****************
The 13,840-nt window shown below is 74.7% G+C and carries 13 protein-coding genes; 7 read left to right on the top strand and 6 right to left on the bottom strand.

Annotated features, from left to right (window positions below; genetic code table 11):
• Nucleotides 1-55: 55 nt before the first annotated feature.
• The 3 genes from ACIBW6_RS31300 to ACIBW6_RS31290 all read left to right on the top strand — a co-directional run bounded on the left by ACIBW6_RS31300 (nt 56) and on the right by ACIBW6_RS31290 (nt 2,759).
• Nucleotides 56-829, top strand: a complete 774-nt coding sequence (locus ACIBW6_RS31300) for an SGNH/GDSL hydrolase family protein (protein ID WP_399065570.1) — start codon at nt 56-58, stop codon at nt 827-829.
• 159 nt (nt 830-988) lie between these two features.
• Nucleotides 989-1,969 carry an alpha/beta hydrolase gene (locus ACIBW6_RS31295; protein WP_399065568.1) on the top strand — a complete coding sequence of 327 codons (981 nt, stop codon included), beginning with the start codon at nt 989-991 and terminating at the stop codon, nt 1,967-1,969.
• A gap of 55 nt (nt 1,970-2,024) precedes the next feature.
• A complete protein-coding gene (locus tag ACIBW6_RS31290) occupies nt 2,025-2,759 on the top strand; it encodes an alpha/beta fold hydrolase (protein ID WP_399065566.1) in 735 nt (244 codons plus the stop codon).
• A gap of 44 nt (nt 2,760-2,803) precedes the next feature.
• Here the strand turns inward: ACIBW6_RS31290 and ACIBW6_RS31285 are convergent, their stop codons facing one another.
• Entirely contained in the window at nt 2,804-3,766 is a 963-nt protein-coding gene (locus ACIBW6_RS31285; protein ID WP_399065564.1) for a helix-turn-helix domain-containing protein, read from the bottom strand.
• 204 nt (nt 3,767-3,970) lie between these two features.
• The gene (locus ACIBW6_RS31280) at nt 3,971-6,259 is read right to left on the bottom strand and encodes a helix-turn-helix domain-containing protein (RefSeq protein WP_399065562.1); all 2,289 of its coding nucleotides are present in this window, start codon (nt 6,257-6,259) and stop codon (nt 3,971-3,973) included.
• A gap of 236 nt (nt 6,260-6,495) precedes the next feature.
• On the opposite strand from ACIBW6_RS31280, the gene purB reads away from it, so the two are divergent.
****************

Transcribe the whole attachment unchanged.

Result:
The 13,840-nt window shown below is 74.7% G+C and carries 13 protein-coding genes; 7 read left to right on the top strand and 6 right to left on the bottom strand.

Annotated features, from left to right (window positions below; genetic code table 11):
• Nucleotides 1-55: 55 nt before the first annotated feature.
• The 3 genes from ACIBW6_RS31300 to ACIBW6_RS31290 all read left to right on the top strand — a co-directional run bounded on the left by ACIBW6_RS31300 (nt 56) and on the right by ACIBW6_RS31290 (nt 2,759).
• Nucleotides 56-829, top strand: a complete 774-nt coding sequence (locus ACIBW6_RS31300) for an SGNH/GDSL hydrolase family protein (protein ID WP_399065570.1) — start codon at nt 56-58, stop codon at nt 827-829.
• 159 nt (nt 830-988) lie between these two features.
• Nucleotides 989-1,969 carry an alpha/beta hydrolase gene (locus ACIBW6_RS31295; protein WP_399065568.1) on the top strand — a complete coding sequence of 327 codons (981 nt, stop codon included), beginning with the start codon at nt 989-991 and terminating at the stop codon, nt 1,967-1,969.
• A gap of 55 nt (nt 1,970-2,024) precedes the next feature.
• A complete protein-coding gene (locus tag ACIBW6_RS31290) occupies nt 2,025-2,759 on the top strand; it encodes an alpha/beta fold hydrolase (protein ID WP_399065566.1) in 735 nt (244 codons plus the stop codon).
• A gap of 44 nt (nt 2,760-2,803) precedes the next feature.
• Here the strand turns inward: ACIBW6_RS31290 and ACIBW6_RS31285 are convergent, their stop codons facing one another.
• Entirely contained in the window at nt 2,804-3,766 is a 963-nt protein-coding gene (locus ACIBW6_RS31285; protein ID WP_399065564.1) for a helix-turn-helix domain-containing protein, read from the bottom strand.
• 204 nt (nt 3,767-3,970) lie between these two features.
• The gene (locus ACIBW6_RS31280) at nt 3,971-6,259 is read right to left on the bottom strand and encodes a helix-turn-helix domain-containing protein (RefSeq protein WP_399065562.1); all 2,289 of its coding nucleotides are present in this window, start codon (nt 6,257-6,259) and stop codon (nt 3,971-3,973) included.
• A gap of 236 nt (nt 6,260-6,495) precedes the next feature.
• On the opposite strand from ACIBW6_RS31280, the gene purB reads away from it, so the two are divergent.